Given the difference in quality between Maribor and Spurs, it would probably be unfair to make direct tactical comparisons between the two games, but there's no doubt that Liverpool's counter-pressing at the front starts at the back. Having an agile keeper who will venture from his area and help the defensive line will give those in front of him much more confidence to advance and close down the opposition.
There might also be a case for Danny Ward to be given the start. He's been kept at the club when there was the opportunity to give him regular first team football on loan at Huddersfield, and now might be a good time to back up the decision to retain him.
He's the only one of three keepers yet to be given a proper chance, and from the limited game time he has had at the club he looks like he may possess some all-round shot-stopping and sweeping ability.
Ahead of the defence, changes are also needed in midfield, and this could be the real test of Klopp's newfound ruthlessness. The current version of the midfield three lacks guile, creativity, and game intelligence, but a combination of Can, Philippe Coutinho, and Georginio Wijnaldum may provide some of what is missing in this area.
The screenshot below is one of many examples from the game against Spurs where none of the side's three midfielders were shielding the defence. Henderson is watching the thrower, Milner is marking no one, and Can is supporting Moreno when he might not need to, though he might also be thinking about marking the man taking the throw.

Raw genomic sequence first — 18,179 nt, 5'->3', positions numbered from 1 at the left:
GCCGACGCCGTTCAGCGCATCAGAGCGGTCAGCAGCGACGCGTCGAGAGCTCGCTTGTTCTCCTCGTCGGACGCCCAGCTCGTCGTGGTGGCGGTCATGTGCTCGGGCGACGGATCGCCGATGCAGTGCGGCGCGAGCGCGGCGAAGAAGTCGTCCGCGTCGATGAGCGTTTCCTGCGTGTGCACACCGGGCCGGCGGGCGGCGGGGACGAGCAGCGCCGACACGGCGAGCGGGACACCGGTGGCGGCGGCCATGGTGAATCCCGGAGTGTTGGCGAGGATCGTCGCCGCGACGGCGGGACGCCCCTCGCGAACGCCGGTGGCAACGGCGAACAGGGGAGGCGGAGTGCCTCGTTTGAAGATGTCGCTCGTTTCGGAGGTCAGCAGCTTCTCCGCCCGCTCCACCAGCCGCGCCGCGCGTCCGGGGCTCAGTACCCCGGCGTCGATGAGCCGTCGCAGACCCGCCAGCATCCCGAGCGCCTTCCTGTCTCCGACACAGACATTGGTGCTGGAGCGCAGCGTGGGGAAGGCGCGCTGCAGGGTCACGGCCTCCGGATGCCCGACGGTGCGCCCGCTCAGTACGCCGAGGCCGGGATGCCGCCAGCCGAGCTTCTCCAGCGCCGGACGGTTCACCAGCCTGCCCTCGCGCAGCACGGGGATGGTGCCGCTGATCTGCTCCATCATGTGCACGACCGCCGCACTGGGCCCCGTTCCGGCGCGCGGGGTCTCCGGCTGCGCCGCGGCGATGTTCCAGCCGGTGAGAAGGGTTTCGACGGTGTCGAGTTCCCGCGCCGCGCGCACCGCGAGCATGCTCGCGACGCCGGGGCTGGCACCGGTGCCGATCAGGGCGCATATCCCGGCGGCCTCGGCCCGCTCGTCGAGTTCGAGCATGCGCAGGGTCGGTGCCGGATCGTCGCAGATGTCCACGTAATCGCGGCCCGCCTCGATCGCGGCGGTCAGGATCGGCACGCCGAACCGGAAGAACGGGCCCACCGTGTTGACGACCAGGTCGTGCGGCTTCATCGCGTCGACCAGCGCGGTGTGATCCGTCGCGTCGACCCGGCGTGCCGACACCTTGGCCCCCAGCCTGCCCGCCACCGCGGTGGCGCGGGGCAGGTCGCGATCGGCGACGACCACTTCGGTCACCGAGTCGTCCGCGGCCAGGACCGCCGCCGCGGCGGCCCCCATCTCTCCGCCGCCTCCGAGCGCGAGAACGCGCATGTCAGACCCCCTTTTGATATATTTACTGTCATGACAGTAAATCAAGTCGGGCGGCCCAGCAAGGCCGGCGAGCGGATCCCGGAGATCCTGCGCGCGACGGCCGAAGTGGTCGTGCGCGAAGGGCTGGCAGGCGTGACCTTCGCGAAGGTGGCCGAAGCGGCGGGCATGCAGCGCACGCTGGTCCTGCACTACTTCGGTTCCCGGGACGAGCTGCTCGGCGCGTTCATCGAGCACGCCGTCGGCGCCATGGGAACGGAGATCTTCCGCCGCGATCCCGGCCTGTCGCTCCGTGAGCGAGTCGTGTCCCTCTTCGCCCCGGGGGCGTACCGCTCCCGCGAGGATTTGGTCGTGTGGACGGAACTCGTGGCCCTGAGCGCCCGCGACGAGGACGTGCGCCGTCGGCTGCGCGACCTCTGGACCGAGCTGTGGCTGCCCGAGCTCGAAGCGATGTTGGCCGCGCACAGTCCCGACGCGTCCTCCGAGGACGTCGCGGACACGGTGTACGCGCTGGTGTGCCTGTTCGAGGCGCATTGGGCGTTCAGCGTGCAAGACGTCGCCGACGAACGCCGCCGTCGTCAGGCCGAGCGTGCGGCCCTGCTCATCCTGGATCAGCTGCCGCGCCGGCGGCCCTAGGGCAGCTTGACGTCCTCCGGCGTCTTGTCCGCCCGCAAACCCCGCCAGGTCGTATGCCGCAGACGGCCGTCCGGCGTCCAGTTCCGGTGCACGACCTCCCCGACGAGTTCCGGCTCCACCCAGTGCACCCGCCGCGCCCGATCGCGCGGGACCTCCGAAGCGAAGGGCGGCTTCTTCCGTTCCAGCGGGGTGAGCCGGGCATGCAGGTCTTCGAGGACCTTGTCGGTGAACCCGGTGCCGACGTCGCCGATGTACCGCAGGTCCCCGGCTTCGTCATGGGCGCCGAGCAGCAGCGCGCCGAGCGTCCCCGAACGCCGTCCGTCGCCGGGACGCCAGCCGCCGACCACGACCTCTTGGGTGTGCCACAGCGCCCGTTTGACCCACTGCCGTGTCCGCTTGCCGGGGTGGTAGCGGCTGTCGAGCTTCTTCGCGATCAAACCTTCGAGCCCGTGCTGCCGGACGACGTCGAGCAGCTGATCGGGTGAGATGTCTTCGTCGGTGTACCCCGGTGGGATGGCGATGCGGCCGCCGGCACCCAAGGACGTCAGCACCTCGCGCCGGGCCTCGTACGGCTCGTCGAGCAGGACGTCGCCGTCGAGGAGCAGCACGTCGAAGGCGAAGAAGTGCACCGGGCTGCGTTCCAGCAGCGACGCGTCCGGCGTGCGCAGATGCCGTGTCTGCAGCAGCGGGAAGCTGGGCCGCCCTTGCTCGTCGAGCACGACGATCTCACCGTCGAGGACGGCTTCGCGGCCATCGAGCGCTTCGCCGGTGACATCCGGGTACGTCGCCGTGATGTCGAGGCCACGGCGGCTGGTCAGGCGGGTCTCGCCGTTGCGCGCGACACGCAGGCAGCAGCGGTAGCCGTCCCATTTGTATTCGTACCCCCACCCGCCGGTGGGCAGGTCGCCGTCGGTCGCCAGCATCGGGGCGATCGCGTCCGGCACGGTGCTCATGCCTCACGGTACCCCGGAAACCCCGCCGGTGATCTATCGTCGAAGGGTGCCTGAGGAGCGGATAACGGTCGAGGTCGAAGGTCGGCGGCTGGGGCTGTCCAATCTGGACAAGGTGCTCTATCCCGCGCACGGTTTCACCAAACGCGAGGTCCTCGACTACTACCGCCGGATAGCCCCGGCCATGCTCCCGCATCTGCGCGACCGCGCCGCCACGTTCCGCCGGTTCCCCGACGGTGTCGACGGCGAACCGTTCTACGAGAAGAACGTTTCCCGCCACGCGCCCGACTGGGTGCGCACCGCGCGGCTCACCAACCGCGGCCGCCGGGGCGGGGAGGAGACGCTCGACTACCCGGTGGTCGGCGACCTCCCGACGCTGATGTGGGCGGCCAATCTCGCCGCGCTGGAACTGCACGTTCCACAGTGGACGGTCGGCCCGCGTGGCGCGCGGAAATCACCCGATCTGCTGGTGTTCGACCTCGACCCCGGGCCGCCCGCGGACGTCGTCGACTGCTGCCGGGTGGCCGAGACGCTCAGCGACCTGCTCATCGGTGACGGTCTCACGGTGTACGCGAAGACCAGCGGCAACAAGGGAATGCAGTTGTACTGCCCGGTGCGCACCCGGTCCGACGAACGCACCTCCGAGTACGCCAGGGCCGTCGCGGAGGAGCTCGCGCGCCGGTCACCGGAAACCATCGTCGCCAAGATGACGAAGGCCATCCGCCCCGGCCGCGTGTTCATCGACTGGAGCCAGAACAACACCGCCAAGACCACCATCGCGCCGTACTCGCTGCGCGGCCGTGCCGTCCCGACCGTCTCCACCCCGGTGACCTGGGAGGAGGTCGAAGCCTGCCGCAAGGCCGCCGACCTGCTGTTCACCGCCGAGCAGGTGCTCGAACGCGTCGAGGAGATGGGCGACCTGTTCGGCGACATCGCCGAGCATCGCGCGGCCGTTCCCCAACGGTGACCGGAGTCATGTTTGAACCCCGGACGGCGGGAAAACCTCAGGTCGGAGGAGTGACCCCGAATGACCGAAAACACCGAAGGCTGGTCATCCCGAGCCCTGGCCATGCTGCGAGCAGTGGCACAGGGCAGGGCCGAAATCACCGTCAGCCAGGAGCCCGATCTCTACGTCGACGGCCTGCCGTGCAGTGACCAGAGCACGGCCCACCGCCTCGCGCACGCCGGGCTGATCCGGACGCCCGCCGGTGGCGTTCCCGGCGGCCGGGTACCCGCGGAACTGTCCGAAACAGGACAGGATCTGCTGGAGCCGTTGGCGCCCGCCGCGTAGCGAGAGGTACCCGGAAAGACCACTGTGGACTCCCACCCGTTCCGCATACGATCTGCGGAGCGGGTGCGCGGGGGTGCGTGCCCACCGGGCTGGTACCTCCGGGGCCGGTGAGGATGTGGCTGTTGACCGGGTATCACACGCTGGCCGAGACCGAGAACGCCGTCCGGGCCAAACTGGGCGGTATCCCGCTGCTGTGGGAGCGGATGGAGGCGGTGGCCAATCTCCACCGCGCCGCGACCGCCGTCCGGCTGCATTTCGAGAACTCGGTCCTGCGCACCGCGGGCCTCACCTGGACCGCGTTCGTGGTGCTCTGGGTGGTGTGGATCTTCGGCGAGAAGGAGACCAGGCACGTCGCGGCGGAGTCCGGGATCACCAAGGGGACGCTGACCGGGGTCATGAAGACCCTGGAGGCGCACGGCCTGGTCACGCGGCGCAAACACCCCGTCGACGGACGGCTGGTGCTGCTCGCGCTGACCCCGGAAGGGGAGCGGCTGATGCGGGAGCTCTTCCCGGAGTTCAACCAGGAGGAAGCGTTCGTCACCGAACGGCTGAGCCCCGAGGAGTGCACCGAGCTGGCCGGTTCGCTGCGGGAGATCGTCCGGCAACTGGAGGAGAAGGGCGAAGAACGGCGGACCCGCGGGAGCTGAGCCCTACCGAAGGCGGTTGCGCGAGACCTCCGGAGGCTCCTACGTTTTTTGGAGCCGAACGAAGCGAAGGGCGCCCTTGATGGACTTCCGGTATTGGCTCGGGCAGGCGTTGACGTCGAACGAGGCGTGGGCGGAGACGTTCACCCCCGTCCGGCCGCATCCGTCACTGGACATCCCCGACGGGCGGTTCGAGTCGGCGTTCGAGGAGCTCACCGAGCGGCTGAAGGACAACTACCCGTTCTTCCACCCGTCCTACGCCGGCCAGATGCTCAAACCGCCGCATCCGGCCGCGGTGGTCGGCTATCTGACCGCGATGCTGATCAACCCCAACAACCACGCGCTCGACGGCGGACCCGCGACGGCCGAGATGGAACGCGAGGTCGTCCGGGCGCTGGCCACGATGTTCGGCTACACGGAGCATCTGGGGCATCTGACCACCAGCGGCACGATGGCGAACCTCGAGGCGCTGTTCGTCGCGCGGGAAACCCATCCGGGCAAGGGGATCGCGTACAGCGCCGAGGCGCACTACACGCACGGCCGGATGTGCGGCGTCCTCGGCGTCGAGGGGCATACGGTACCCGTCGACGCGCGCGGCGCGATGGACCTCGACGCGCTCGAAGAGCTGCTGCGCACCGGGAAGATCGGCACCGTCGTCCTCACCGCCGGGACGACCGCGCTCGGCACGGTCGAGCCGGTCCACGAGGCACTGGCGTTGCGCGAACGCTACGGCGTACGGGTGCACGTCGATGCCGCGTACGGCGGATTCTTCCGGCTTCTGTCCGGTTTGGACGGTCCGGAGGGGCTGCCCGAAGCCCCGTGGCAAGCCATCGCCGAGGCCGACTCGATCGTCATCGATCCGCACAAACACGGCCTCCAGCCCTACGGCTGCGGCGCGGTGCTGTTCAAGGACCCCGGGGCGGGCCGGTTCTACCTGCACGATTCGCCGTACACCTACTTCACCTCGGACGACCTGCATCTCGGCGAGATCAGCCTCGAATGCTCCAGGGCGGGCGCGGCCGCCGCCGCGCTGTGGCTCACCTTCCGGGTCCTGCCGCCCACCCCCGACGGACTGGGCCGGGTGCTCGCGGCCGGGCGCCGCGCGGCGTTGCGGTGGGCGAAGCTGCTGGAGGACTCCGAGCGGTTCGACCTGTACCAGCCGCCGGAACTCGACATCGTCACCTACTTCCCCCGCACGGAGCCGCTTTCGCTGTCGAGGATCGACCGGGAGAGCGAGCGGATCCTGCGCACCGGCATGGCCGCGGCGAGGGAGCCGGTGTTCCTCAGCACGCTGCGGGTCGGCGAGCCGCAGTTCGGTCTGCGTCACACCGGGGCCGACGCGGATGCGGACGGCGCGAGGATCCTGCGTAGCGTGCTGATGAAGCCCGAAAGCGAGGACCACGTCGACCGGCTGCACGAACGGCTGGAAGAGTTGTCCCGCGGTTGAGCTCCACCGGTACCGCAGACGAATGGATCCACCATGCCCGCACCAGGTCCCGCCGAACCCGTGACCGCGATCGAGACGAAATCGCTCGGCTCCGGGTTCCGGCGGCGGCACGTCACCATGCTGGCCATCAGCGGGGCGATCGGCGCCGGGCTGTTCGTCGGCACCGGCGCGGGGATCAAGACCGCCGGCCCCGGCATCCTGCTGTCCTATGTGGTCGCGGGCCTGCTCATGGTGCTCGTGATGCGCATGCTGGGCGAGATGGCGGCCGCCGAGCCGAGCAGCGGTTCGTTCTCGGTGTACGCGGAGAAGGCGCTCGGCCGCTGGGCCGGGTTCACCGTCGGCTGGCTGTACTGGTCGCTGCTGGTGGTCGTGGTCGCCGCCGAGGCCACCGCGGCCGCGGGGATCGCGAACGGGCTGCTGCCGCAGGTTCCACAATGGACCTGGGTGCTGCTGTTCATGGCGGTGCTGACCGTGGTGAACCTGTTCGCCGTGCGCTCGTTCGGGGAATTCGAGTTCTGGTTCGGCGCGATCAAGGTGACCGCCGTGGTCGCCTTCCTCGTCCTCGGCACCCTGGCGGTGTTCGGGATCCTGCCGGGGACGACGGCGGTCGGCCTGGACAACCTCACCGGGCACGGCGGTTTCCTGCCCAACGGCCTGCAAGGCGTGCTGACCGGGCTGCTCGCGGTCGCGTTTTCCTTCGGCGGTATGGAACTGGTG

Son is allowed to run into space, and staggers the Liverpool defensive line as a result. This eventually leads to the first Spurs goal as the ball drops over Lovren and into the path of Harry Kane.
Though this example is from a throw-in, the same screenshot could be included from most open-play situations, and was also evident at the set-piece for the third goal, when Dele Alli had all the time in the world to volley home as he hung around away from the opposition defensive line.
Can has been Liverpool's best in this position since Klopp arrived, and should drop back into it, even if he's to leave on a free transfer this summer.
Going even further forward, with Sadio Mané still out injured it would make sense to slot Alex Oxlade-Chamberlain straight into the role previously occupied by the Senegalese, which would then allow Coutinho to drop back and create from midfield.
The man signed from Arsenal in the summer has been impressive in a few of his recent cameos, and deserves a start even if Klopp thinks he isn't up to speed with his way of playing. Even if he isn't, he can't be worse than the some of the things seen lately from those who've played under the German for much longer.
Roberto Firmino, Mohamed Salah, and Alberto Moreno can all be retained. Even if one of them is having an off day they are still important for Klopp's overall tactics. Andy Robertson could come in for the Spanish left back as an alternative, but the current incumbent has been one of few consistent players this season and could keep his place.
While the Liverpool manager is rumoured to be planning changes, the extent of these remains to be seen. Changing just a couple of positions may not be enough to stop the rot which set in fully at Wembley, and is in danger of hanging around for the winter if the starting line-up isn't given an overhaul.